An ERL exam refers to the active and sometimes passive loading of the cervical spine in extension, flexion, lateral bending, rotation, protraction, and retraction in order to discern a direction of benefit and a direction of detriment. Once a direction of benefit has been identified the spine is repeatedly loaded in that direction with the goal of diminishing symptom severity or moving the symptoms nearer to midline (i.e., centralization). The ERL exam uses a progression of force from least to most invasive, allowing for active loading prior to passive (clinician assisted) loading.7


A herniated nucleus pulposus (HNP) is the most common cause of cervical spine radiculopathy26 and the C6 and C7 nerve roots are the most commonly involved nerve roots at 60% and 25%, respectively.27 Acute trauma to the brachial plexus or nerve roots may also produce upper extremity radiculopathy, such as in the case of a “burner” or a “stinger,” following traumatic depression of the shoulder.28

There are several orthopedic tests that reportedly test for upper extremity radiculopathy. Many have been evaluated to establish their diagnostic utility, but others have not. Table 7 outlines many of the orthopedic tests that are commonly reported to evaluate for cervical radiculopathy.

Table 7: Orthopedic Tests for Cervical Radiculopathy




Spurling’s Compression Test29

Left = 4.9

Right = 4.5

Left = 0.69

Right = 0.66

Valsalva Maneuver30



Brachial Plexus Compression Test31



Cervical Hyperflexion Test30



Cervical Hyperextension Test (Jackson’s Test)32



Cervical Distraction Test29

As high as possible (∞)


Upper Limb Tension Test A (median nerve bias)30



Upper Limb Tension Test B (radial nerve bias)30



Shoulder Abduction Test29

Left = 2.2

Right = 1.9

Left = 0.71

Right = 0.77

Quadrant Test


Shoulder abduction test (Bakody Sign)


Cervical Compression Test (Foraminal Compression Test)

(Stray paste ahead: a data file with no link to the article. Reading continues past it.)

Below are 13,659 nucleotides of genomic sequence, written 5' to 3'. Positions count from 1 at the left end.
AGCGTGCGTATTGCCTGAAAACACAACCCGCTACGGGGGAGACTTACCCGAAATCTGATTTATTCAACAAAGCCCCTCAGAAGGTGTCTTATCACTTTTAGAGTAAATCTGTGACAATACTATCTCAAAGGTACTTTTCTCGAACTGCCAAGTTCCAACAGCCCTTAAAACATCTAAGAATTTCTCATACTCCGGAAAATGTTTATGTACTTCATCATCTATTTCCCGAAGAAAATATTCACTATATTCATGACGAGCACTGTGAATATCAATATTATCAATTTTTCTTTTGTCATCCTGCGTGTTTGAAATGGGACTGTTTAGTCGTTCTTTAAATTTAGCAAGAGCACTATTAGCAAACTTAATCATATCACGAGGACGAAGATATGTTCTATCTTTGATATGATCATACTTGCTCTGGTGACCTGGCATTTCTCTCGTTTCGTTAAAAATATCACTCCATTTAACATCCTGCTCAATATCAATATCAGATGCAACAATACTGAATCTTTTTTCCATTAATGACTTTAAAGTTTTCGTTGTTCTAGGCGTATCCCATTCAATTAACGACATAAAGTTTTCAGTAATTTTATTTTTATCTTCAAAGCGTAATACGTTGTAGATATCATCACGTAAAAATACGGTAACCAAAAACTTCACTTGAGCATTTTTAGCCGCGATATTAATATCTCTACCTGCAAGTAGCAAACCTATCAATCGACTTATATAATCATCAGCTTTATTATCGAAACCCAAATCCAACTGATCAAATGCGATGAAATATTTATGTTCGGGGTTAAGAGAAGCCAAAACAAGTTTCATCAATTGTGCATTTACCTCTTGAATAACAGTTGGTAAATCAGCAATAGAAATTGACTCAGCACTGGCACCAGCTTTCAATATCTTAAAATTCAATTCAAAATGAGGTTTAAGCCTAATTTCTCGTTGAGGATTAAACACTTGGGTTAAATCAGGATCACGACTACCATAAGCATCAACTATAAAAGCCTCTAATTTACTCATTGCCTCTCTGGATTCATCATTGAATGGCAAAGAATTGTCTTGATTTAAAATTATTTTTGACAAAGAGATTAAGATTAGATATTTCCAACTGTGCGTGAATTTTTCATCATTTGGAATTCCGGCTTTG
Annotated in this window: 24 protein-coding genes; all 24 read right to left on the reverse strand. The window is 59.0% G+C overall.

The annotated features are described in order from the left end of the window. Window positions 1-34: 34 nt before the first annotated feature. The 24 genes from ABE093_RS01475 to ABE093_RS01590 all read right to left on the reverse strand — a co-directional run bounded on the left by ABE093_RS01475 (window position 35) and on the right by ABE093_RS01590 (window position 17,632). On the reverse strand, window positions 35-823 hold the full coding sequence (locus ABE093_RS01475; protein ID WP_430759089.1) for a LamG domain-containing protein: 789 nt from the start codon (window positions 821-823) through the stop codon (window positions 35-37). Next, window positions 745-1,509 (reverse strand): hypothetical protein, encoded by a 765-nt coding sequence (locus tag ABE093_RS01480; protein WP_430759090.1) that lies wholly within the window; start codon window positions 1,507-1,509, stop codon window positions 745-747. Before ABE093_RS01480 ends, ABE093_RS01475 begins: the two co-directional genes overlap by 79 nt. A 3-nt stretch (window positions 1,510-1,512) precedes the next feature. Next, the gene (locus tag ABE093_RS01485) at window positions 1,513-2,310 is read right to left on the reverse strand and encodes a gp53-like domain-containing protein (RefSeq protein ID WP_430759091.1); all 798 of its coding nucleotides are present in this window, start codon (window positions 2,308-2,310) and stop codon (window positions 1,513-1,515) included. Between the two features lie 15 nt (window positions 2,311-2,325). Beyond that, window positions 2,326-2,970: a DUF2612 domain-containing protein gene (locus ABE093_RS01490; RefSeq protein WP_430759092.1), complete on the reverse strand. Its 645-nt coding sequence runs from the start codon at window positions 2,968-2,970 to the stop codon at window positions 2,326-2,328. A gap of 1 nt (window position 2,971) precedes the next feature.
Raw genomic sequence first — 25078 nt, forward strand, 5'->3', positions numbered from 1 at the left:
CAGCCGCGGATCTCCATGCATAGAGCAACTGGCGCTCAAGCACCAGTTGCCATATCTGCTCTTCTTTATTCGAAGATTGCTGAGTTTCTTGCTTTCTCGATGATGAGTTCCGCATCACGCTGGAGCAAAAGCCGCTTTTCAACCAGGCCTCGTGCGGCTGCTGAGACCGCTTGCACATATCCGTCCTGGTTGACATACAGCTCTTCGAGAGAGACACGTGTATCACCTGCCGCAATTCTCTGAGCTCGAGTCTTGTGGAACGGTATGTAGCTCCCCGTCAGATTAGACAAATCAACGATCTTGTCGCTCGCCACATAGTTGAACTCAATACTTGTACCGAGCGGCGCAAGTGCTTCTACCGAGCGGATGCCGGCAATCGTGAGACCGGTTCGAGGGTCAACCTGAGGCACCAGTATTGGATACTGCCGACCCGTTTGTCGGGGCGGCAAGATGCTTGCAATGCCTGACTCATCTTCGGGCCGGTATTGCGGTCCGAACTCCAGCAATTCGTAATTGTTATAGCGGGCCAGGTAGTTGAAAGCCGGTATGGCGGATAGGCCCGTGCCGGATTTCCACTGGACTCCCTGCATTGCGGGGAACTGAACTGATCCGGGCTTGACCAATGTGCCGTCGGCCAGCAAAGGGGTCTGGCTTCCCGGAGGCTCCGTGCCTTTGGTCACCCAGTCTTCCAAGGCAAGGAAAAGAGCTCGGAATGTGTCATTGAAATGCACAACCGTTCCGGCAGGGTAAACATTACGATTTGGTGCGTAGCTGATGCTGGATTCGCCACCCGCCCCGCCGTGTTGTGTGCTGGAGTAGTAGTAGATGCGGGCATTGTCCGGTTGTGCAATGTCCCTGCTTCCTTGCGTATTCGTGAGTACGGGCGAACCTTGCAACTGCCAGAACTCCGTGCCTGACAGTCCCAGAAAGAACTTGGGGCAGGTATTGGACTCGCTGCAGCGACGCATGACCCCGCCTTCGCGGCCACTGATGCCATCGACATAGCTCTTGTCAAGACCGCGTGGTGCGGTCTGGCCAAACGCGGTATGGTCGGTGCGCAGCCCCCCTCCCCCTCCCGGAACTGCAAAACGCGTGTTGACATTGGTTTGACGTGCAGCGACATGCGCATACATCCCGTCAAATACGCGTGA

Shoulder Depression Test


+LR = positive likelihood ratio; -LR = negative likelihood ratio; ERLS = External Rotation Lag Sign

∞ = infinity; this results from an inability to calculate likelihood ratios when the sensitivity or specificity of a test is 100%

Clinical Prediction Rule for Cervical Radiculopathy

A clinical prediction rule has been developed to assist clinicians in diagnosing the presence of cervical radiculopathy.30 This clinical prediction rule involves 4 orthopedic exam findings and the presence of 3 or more yields a LR+ = 6.1. Table 8 provides an overview of this clinical prediction rule.

Table 8: Cervical Radiculopathy Clinical Prediction Rule

Factors Predicting Response


1. Cervical rotation <60°, toward the involved side

≥3 features
equals a +LR of 6.1

2. Positive Upper Limb Tension Test A (median nerve bias)

3. Positive Cervical Distraction Test

4. Positive Spurling’s A Test

*Adapted from

Predictors of Treatment Response

Cervical Traction Test Cluster

A clinical prediction rule has been developed that has been shown to help identify patients who are most likely to benefit from cervical spine traction. Table 9 outlines the features most useful for identifying patients who have the greatest likelihood of responding favorable to cervical traction.